Joanne Simpson: Trailblazer for Women in STEM

Throughout the course of my education and career, I have heard Joanne Simpson’s name and knew she was a very well respected and highly esteemed atmospheric scientist. In fact, the American Meteorological Society named an award after her for researchers who make outstanding contributions to advancing the understanding of the physics and dynamics of the tropical atmosphere. She has been described by those who knew her as “an animated speaker with sharp eyes and a crackling voice…the type of person who has simply been too busy to worry about growing old.” As I learned more about her, I found myself wishing for a time machine so that I could go back in time and talk with her!

Joanne was born March 23, 1923 in Boston, Massachusetts, and like many of us, her childhood experiences helped to define who she would become. In fact, after her mother struggled through a difficult divorce, she told Joanne, “If it weren’t for you children, I would go back and earn my living.” Joanne decided then that she would never allow herself to get into that situation, and by the time she was ten years old, she promised herself that “No matter what happened, I was going to be able to make my own living and to provide for whatever children I might have without depending on anybody else.” What an immense sense of self-reliance and responsibility to take on at such a young age.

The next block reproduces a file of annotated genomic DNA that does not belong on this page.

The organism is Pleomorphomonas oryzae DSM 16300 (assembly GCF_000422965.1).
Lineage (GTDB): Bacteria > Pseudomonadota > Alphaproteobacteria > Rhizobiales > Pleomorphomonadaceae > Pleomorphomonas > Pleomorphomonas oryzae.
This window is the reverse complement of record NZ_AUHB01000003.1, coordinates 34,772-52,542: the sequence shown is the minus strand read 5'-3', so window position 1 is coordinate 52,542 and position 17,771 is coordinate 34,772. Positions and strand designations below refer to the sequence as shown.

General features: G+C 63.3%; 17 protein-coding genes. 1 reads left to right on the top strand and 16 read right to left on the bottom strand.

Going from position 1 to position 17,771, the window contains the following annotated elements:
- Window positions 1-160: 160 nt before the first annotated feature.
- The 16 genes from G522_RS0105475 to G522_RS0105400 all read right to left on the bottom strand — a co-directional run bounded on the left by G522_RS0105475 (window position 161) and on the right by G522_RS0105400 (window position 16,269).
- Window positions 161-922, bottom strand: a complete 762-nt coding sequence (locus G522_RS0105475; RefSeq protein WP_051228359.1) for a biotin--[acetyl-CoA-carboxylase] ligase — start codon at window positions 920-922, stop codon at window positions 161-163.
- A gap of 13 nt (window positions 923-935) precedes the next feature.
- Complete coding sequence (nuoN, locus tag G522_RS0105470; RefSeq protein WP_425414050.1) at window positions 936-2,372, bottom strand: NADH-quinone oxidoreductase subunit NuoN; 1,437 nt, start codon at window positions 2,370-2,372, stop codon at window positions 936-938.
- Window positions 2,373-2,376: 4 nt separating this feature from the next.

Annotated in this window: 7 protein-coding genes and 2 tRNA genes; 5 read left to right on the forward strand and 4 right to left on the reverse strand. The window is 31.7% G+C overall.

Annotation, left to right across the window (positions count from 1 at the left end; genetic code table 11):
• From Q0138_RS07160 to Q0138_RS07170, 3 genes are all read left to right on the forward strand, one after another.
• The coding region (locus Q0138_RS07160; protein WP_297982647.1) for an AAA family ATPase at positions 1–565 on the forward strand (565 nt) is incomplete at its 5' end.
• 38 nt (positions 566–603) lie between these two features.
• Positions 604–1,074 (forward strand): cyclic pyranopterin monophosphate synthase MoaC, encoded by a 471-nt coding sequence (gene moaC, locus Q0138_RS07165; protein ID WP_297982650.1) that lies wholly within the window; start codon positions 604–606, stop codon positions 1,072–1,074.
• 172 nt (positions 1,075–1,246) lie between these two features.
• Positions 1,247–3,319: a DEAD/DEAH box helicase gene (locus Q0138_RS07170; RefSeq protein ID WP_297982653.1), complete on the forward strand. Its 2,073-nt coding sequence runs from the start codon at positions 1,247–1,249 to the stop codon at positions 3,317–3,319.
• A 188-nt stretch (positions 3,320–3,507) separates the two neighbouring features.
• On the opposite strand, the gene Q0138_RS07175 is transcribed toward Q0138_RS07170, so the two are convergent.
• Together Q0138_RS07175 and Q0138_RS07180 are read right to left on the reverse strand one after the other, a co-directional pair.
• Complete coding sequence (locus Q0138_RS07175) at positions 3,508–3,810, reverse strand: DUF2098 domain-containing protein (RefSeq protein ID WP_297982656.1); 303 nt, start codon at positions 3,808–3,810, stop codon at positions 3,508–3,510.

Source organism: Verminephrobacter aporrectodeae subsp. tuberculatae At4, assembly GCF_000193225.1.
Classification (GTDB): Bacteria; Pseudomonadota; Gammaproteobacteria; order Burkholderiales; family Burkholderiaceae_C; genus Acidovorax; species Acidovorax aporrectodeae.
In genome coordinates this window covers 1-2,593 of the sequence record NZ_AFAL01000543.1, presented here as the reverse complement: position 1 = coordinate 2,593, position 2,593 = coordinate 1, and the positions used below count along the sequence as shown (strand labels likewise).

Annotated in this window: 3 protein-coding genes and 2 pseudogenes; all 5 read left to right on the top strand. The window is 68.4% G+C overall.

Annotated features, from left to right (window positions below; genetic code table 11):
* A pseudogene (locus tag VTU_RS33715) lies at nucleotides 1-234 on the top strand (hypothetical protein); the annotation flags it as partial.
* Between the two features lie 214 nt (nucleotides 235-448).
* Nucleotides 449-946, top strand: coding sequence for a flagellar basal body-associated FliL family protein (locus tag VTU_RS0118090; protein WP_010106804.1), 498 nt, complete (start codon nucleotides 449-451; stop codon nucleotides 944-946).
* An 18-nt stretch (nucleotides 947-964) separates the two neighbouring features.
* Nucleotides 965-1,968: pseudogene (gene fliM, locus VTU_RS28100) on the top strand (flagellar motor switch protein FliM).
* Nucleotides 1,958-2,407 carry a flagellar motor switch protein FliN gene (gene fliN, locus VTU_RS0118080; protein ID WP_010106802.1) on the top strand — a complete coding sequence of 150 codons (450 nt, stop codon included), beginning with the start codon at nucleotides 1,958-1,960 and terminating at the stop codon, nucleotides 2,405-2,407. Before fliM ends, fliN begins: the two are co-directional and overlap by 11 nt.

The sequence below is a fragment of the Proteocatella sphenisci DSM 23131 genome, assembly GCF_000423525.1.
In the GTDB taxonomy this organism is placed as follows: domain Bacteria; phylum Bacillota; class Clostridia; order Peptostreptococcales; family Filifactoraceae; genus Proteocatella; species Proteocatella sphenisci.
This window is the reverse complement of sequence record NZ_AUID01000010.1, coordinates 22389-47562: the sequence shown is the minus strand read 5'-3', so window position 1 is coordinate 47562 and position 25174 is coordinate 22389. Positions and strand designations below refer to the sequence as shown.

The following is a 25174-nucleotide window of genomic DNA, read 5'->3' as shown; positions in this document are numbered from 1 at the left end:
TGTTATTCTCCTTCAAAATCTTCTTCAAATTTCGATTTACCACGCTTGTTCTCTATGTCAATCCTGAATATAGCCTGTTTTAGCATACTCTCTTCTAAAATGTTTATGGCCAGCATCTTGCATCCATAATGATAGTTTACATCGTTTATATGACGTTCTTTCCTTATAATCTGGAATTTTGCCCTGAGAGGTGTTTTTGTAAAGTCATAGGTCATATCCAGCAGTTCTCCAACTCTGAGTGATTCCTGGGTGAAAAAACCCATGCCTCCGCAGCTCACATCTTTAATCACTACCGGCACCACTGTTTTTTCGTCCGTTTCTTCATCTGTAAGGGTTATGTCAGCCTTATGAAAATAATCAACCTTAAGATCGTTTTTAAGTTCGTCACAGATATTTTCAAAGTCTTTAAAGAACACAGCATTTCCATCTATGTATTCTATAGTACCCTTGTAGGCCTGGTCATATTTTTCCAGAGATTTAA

Photograph courtesy Joanne Simpson and the Schlesinger Library

Though she was always fascinated by clouds while sailing off Cape Cod, she wasn’t initially interested in the science. After graduating from high school, Joanne moved away in 1940 and began studying astrophysics at the University of Chicago (a notable deviation from other women in her family, all of whom had attended the all women’s Radcliffe College). She has said that had it not been for World War II, she likely would have continued into astrophysics. However, as the war brewed abroad and in the United States, Joanne became a student pilot. This required taking a meteorology course, and Joanne was fascinated by it! She asked the instructor if there were any other meteorology courses, and he directed her to Carl-Gustaf Rossby (a Swedish meteorologist who first explained the large-scale motions of the atmosphere in terms of fluid mechanics – a true pioneer in the development of meteorology as a science) who had just arrived at the university to set up an institute of meteorology. As Joanne put it, “I made an appointment with him, went into his office, and ten minutes later, I was in the World War II meteorology program as a teacher-in-training.” She continued teaching meteorology to the aviation cadets until the war ended, enjoying every minute!

After receiving her undergraduate degree in 1943, Simpson went on to complete a master’s degree in 1945 under the supervision of Rossby. Although she excelled in her work, when the war came to an end and Joanne wished to continue her studies to earn her PhD, she faced another challenge. The Faculty Advisor told her that no woman had ever gotten a PhD in Meteorology, none ever would, and even if any of them did, she would never be given a job. She began teaching at the Illinois Institute of Technology, where she met Herbert Riehl. Though she had been rejected many times, she asked if he would be her PhD advisor. Much to her (and everyone’s) surprise, he agreed, and she began to concentrate on the development of tropical cumulous clouds.